Donald Rumsfeld’s Alexander Haig Memo, October 9, 1974

Donald Rumsfeld’s White House memos are his gift to the world. Freely available on his website rumsfeld.com, he also publishes them to nurse four-decade-old office grievances in his books. If you accidentally happened to steal Donald Rumsefeld’s parking spot at the Piggly Wiggly believe me, he remembers–he took note of your licence plate number and he’s waiting, like a smiling mamba coiled up in the corner, for the perfect moment to reveal your transgression.

The memos are often one long stream-of-consciousness Ginsbergian howl, like this beauty from 1974. The new President Gerald Ford had just pardoned Richard Nixon, and Nixon’s Chief of Staff Alexander Haig objected to Ford’s ex-press secretary Jerry terHorst (who had resigned because of the pardon) telling The New York Times:
“Nixon’s preoccupation with Watergate had magnified Haig’s authority in the White House and the executive branch of government. For most of the final Nixon year, as Haig himself would agree, he was the acting President of the United States.”
Haig himself didn’t agree. “This is going to get dirty,” he ranted to his successor, “And I’ll blow the place wide open if I have to and it’ll be a goddamn bloody mess and no more of these second-rate people around the President are going to challenge my integrity and devotion to my country.”

“MEETING WITH THE PRESIDENT
October 9, 1974
11: 00 a. m. to 12:00 Noon

I said I didn’t want to get in the subject with him but I did feel that he should know that I received a phone call on 10/4/74 from Haig on the pardon and that Haig had said that it was going to get dirty and I will blow the place wide open if I have to and it’ll be a goddamn bloody mess and no more of these second rate people around the President are going to challenge my integrity and devotion to my country and I’ve got Nixon, Garment, Buzzhardt, Ziegler and others with me and I’ve got verbatim records and I’ll do it… I stopped Haig and said, Look, I’ve taken enough and that he was very friendly to me. I said I didn’t want to get in to the subject and that I thought the President ought to be aware of it. A. Because Haig obviously called me so I would tell the President about it, B. Because I felt the President ought to be aware of Haig’s comment that he has ‘verbatim records.’ The President started to discuss it with me and I said, look, Mr. President, I don’t need to get into it– I simply wanted you to be aware of that message.”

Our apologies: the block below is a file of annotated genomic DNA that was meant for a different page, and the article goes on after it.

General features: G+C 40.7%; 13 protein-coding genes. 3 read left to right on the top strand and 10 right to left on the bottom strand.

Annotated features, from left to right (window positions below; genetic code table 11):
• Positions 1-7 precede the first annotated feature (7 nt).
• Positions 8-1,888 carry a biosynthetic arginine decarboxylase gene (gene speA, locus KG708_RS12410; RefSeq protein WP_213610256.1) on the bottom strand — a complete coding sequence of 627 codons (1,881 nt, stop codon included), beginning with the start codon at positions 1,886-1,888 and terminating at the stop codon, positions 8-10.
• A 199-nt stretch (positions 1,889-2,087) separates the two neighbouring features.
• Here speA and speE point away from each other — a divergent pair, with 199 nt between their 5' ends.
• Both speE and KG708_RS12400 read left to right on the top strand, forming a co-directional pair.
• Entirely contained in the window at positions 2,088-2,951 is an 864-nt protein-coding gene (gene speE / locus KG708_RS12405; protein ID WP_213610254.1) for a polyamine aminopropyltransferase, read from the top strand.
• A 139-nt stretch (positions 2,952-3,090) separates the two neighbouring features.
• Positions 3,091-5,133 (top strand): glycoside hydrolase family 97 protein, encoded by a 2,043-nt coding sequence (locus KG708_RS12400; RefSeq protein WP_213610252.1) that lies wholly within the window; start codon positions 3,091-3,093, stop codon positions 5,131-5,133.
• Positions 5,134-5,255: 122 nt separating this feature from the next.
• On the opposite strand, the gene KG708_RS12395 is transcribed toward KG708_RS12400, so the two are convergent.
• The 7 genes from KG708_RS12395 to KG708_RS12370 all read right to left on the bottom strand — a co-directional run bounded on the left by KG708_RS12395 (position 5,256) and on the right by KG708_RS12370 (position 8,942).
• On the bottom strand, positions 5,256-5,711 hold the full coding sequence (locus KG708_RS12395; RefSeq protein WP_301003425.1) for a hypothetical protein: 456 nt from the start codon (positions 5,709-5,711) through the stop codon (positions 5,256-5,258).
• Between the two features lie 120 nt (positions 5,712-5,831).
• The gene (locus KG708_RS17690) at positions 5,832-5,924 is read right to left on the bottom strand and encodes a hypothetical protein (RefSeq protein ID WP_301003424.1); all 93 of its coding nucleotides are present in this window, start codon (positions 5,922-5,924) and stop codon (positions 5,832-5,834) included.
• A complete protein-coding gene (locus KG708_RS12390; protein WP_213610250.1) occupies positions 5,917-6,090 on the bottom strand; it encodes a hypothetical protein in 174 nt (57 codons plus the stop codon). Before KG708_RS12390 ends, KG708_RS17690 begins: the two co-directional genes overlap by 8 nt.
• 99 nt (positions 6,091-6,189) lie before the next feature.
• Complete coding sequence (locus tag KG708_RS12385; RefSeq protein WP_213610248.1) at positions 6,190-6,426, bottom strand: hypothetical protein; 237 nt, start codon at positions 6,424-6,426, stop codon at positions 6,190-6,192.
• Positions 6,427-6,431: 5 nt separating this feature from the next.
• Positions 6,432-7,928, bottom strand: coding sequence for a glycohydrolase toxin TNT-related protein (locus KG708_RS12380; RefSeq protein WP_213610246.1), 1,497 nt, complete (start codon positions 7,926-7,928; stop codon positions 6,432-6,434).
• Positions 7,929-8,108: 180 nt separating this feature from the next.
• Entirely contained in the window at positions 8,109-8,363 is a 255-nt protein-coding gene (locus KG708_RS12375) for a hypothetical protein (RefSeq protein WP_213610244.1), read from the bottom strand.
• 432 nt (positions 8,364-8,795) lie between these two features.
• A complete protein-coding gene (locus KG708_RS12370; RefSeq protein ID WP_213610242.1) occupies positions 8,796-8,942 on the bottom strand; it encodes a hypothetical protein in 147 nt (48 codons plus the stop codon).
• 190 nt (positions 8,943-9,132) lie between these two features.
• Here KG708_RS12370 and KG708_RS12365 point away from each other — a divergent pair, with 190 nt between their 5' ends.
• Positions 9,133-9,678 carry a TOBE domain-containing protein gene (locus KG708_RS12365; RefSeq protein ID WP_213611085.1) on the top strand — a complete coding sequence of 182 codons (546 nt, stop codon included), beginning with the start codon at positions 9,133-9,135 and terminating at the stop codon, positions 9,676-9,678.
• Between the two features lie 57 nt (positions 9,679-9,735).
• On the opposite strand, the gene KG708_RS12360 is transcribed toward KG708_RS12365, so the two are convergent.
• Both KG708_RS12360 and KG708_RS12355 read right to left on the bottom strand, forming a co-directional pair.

When the Center Held: Gerald Ford and the Rescue of the American Presidency, Donald Rumsfeld, Simon & Schuster, Inc., 2018.

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